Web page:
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It is 10 minutes before two on Easter Sunday morning in a suburb of Washington, D.C. Gathered inside a building, 18,130 men, women and children—and 40 bedraggled hockey players—have been listening over and over again to a tape of a hauntingly familiar refrain. It is the theme from The Twilight Zone.
You're traveling through another dimension: a dimension not only of sight and sound, but of mind. That's the goal up ahead....
Out on the ice at the Capital Centre, two teams, the New York Islanders and the Washington Capitals, are embroiled in the seventh and deciding game of their Round 1 series in the Stanley Cup playoffs. They began play at 7:40 on Saturday night, more than six hours ago. Right now the score is 2-2, and they have just begun their fourth 20-minute, sudden-death overtime period. Goaltender Kelly Hrudey of the Islanders, who has turned away 72 shots and will stop one more, has lost all track of time. The other players have long since stopped jumping over the boards to go out on their shifts, opting instead to shuffle through the door. Zamboni driver John Millsback has already groomed the ice seven times and still has no idea when he will be able to go home. "I'm down to a quarter tank," he says with concern.
At 1:58 a.m., the fifth-longest game in NHL history—and the longest since 1943—ended abruptly when Islander center Pat LaFontaine beat goaltender Bob Mason with a 35-foot slap shot. LaFontaine's shot, the 57th that Mason had faced, came at 8:47 of the fourth OT, after the weary teams had played 68:47 of sudden death and 128:47 in all. The game was longer than two games. For the Islanders, it capped two remarkable comebacks. Not only had they lost three of the first four games to the Capitals, but they had also needed a Bryan Trottier goal with 5:23 to play in regulation—some 3½ hours earlier—just to get into sudden death.
Because of exhaustion, the Islanders' exultation at their victory was tame. Few of the joyous, surprised, panting players could muster the strength to execute even a medium-high five. Besides, it was time to start thinking about the Flyers. The Islanders would face them in Philadelphia on Monday night, which had now become tomorrow. "Great game," said first-year Islander coach Terry Simpson "...for the Flyers."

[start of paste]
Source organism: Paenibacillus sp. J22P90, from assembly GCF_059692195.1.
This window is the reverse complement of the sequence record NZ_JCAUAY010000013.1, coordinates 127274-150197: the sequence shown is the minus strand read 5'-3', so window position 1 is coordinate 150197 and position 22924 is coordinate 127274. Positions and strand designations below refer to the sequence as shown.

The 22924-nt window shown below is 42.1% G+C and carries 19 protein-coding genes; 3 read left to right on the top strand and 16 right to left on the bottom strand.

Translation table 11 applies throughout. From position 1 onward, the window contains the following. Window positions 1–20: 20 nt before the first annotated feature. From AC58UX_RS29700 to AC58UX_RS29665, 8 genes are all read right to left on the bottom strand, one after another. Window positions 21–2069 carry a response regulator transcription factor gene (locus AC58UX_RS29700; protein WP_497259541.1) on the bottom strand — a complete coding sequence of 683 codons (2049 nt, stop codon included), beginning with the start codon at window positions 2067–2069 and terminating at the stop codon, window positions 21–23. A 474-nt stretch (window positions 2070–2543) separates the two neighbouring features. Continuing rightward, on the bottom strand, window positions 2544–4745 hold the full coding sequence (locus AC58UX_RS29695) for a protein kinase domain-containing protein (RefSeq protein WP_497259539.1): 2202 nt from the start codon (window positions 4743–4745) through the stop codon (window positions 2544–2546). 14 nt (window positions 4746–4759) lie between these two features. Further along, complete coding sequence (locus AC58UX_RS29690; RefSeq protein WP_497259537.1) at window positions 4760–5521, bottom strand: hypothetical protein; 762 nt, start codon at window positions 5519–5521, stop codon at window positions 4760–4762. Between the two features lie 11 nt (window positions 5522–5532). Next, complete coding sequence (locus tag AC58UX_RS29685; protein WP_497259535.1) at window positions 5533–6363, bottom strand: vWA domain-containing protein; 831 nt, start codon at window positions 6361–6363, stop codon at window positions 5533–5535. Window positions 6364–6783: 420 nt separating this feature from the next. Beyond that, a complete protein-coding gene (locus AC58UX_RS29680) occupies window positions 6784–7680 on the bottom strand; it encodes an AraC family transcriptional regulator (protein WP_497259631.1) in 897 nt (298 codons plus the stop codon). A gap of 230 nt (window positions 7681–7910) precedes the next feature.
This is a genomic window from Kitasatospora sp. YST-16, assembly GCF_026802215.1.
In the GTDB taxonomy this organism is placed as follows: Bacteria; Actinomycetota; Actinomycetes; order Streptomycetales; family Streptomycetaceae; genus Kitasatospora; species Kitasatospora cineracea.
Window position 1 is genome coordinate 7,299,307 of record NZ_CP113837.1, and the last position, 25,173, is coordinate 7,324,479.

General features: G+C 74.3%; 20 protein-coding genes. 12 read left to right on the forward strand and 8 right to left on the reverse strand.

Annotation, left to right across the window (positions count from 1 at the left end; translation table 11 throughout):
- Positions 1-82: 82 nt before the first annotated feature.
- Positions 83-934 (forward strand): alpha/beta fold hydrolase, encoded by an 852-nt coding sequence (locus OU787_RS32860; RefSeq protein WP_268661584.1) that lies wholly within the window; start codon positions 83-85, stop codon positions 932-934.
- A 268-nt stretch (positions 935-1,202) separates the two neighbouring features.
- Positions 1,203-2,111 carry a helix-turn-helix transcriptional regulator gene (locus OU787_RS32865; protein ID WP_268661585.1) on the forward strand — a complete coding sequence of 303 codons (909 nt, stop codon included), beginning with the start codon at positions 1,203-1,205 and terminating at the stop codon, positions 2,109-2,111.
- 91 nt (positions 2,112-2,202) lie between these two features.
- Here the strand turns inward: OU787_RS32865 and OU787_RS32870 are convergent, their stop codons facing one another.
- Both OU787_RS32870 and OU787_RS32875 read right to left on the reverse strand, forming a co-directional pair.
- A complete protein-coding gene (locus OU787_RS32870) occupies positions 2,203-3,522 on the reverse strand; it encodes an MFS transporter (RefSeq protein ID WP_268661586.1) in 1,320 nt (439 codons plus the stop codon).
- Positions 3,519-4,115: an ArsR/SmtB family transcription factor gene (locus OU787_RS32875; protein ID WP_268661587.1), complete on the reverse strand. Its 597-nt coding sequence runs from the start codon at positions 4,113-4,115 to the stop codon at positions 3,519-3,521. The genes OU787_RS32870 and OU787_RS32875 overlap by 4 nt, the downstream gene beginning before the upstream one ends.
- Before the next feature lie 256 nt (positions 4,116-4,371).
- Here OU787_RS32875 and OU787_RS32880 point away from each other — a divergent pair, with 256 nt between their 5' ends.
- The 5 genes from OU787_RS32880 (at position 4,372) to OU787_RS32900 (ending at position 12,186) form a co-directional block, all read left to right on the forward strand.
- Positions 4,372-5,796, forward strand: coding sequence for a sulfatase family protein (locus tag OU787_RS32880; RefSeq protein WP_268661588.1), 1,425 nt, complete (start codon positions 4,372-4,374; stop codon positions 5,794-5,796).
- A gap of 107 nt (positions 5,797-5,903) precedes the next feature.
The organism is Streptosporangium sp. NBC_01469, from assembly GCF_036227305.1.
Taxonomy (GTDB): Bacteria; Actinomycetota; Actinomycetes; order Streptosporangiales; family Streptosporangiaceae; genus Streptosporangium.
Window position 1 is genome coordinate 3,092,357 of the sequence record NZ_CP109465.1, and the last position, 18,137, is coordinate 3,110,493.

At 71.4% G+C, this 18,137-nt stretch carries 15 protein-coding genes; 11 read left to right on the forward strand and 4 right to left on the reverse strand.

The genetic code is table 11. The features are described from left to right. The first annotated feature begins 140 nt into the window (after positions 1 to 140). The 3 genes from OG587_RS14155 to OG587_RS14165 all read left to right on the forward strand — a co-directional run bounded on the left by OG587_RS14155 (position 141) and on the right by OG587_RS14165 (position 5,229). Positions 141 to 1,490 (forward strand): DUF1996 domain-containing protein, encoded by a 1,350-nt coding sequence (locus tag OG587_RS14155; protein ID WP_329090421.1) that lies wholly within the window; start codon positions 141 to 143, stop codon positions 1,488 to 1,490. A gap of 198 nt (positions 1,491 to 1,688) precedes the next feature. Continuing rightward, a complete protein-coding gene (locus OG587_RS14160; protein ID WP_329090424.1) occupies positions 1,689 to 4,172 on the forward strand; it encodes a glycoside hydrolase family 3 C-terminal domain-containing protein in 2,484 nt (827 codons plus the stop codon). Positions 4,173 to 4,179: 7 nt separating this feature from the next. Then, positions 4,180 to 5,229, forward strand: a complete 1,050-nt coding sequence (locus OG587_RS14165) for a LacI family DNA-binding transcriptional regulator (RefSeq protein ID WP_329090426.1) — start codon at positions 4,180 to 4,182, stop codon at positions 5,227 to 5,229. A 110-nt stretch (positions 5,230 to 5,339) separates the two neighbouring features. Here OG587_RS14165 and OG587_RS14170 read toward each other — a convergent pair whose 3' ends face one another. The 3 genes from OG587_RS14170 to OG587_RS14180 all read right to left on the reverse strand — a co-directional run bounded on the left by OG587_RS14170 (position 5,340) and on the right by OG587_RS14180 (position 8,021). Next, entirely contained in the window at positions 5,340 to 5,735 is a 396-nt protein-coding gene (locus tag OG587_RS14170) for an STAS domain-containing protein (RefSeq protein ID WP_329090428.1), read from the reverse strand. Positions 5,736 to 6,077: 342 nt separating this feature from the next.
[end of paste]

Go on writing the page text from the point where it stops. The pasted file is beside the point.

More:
The Capitals' habit of folding early every spring—they have lost to the Islanders in the first or second round of the playoffs three of the last four years—no longer surprises their fans. By all rights, 1986 was to have been the Caps' year, when they swept the Islanders in the opening round. But the Rangers weren't paying attention, and they eliminated Washington in the second round.
This year, though, the Capitals closed the regular season strongly, losing only one of their last 10 games and overtaking the Islanders for second place in the Patrick Division—and the home-ice advantage in their Round 1 matchup. In typical Capital style they blew that advantage when the Islanders gained a split in Washington by winning Game 2, but these seemingly new Caps then swept Games 3 and 4 on Long Island and went home all set to wipe out the injury-depleted New Yorkers.
Hrudey, however, came to the rescue in Game 5, stopping 40 shots in a 4-2 victory. Uh-oh, same old Caps, always making things tough for themselves. Back to New York, where the Islanders had been making things tough for themselves by not winning in their last six games at Nassau Coliseum.